Andreessen Horowitz talks "Old Food, New Tech"
Andreessen Horowitz is one of the best-known names in venture capital. Typically, the firm sets its sights on “software that eats the world.” 

But in its most recent a16z podcast, the iconic firm flipped the script to investigate what the world is eating, and how some of the brightest minds in food are reimaging a new future. 

Memphis Meats CEO Uma Valeti, Impossible Foods COO David Lee, and The Good Food Institute’s executive director Bruce Friedrich all sat down for an episode titled “Old Food, New Tech – Clean Meat.” 

Here’s the crux: We need to feed 9.7 billion people by 2050. Additionally, as Bruce notes in the first few minutes of the podcast, it’s scientifically impossible for the world to keep climate change contained below 2 degrees Celsius by 2050 unless meat consumption decreases dramatically. Currently, meat eating is on the rise. 
So what will it take to turn one of the world’s oldest food production traditions—animal agriculture—into an entirely new one? Memphis Meats and Impossible Foods represent two of the most promising companies tackling that very issue.

Memphis Meats is looking to clean meat, which is grown outside of an animal in cell culture, instead of inside an (inefficient) animal on a polluting factory farm. 

Dr. Valeti explains:

As we start thinking about 10 years out and 20 years out, I think it’s going to be unimaginable that we were okay with enslaving billions of animals and doing food production despite the harm it was having to human health, the environment, and the economic inefficiencies.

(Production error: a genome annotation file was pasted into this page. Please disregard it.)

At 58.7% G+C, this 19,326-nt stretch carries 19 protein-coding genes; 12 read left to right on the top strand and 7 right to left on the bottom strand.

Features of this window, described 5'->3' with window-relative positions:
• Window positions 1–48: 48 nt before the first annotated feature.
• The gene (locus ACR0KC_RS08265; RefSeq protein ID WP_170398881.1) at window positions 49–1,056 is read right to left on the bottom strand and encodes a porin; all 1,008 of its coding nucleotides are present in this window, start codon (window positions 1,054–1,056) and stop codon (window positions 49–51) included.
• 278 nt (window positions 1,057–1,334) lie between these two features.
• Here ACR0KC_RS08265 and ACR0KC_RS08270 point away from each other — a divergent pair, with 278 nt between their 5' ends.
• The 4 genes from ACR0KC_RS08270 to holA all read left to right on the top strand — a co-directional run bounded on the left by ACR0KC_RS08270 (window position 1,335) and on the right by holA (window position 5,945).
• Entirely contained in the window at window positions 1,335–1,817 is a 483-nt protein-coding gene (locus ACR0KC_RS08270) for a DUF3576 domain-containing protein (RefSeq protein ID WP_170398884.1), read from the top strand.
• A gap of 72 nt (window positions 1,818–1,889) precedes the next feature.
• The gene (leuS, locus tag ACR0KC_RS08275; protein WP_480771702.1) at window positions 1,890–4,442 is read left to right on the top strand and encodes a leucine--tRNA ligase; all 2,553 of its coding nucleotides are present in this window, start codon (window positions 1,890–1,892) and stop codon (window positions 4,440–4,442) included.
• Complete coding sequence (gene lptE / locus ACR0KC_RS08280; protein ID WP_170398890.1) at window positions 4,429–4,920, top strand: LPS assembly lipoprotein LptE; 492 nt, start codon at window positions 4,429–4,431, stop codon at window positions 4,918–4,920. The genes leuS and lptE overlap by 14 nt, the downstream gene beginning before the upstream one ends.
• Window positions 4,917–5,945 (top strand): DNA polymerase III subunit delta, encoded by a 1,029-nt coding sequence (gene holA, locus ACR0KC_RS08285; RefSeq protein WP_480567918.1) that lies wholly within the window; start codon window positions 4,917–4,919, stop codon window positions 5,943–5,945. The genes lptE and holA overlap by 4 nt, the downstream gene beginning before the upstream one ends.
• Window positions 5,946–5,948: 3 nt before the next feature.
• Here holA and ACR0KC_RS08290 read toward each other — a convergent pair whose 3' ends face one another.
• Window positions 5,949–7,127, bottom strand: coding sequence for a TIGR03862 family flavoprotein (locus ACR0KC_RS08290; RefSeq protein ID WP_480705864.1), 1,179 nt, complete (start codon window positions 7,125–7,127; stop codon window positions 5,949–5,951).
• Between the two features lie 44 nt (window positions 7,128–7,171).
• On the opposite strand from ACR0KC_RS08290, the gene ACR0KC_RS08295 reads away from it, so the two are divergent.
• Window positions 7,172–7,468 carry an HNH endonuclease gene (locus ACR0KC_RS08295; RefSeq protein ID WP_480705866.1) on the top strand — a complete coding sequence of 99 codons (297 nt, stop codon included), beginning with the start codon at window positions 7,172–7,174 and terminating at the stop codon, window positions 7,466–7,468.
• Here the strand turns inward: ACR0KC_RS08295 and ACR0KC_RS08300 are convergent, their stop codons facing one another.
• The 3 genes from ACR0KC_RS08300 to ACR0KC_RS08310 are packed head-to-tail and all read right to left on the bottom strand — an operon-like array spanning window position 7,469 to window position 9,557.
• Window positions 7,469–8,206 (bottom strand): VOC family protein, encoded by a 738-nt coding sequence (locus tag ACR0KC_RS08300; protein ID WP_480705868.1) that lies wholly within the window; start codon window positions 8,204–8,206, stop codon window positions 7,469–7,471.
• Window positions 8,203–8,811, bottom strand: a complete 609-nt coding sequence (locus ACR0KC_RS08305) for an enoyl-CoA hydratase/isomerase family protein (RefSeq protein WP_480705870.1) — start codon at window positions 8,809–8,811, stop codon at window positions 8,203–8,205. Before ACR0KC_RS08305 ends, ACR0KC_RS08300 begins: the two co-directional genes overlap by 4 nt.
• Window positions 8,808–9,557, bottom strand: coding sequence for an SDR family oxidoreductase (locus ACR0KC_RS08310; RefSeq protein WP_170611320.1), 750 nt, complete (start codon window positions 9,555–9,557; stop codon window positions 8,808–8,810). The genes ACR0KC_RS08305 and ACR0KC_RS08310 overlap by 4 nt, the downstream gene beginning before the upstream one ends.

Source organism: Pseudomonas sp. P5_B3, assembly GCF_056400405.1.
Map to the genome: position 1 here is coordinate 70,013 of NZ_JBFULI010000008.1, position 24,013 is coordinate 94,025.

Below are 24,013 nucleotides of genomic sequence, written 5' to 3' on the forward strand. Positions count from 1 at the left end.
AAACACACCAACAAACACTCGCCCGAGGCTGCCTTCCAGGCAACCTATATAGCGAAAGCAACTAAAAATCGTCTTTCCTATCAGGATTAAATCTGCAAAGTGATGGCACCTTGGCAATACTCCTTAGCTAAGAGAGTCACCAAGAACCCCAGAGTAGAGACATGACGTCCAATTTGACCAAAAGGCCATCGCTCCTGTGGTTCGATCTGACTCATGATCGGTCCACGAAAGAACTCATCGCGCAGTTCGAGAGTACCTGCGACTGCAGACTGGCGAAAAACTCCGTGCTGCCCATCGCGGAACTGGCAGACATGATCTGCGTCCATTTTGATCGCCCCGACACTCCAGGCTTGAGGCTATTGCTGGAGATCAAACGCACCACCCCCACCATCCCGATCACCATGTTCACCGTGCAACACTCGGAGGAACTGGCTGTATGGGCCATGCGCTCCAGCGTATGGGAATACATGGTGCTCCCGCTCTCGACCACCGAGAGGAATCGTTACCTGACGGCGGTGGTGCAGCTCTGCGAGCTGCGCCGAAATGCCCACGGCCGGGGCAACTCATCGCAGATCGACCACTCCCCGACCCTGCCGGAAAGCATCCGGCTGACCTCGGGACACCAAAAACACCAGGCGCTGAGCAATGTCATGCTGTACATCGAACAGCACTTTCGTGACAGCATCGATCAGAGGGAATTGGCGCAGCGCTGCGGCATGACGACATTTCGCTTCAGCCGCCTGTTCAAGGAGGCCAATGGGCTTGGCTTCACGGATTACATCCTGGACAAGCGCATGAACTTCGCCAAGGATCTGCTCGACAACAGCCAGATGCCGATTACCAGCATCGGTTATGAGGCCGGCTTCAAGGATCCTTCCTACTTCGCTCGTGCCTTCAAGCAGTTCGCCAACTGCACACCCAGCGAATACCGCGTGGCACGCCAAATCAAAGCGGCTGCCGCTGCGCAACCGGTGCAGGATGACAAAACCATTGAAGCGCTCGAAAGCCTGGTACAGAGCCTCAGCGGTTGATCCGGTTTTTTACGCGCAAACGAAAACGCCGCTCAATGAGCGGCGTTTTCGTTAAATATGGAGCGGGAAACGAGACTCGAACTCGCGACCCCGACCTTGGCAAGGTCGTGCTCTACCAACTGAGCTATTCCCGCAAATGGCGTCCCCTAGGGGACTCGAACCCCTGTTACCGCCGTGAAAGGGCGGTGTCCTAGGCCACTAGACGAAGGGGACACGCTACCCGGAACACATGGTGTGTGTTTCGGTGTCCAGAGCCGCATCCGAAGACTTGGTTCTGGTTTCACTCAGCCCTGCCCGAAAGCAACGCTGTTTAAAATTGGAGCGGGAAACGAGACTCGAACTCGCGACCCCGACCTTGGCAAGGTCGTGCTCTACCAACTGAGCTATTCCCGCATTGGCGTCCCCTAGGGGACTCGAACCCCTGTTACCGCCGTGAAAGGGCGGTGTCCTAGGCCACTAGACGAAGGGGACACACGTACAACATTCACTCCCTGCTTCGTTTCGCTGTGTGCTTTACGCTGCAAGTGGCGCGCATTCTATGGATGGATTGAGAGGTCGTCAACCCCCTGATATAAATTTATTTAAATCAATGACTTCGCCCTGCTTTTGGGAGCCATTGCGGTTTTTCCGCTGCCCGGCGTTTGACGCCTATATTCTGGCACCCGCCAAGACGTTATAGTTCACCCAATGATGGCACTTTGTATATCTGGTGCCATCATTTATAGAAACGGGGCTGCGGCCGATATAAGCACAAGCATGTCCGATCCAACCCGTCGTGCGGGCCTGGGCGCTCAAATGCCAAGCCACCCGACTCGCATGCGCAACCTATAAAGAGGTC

Impossible Foods, on the other hand, is turning plants directly into meat, bypassing the cow, chicken, or pig in the process. Lee says: 

The biggest difference is that our approach as a company is not to appeal to the vegetarian or those who are conscious of the environmental impact of meat. Our product is made for the love of meat. 
Food is unique, it is fundamentally emotional. You can’t browbeat consumers to do what is the ‘rational, correct’ thing. You’ve got to make people crave your product. First, the product has to deliver on taste. it’s that simple. Nail credibility on taste, and then all of the rational benefits follow.
At GFI, we firmly believe that these two market-based approaches have the power to make factory farming obsolete. 

As Bruce says at the end of the episode,  

One of the things I’ve been most excited about is seeing how all of the plant-based companies and the clean meat companies are working together, because they recognize that right now they are creating a market sector, and a rising tides lifts all boats.

To learn more about how GFI helps innovative food companies reach their potential, visit our website. And to listen to the full podcast episode click here.

visit for info on the who, what, and why of clean meat. 

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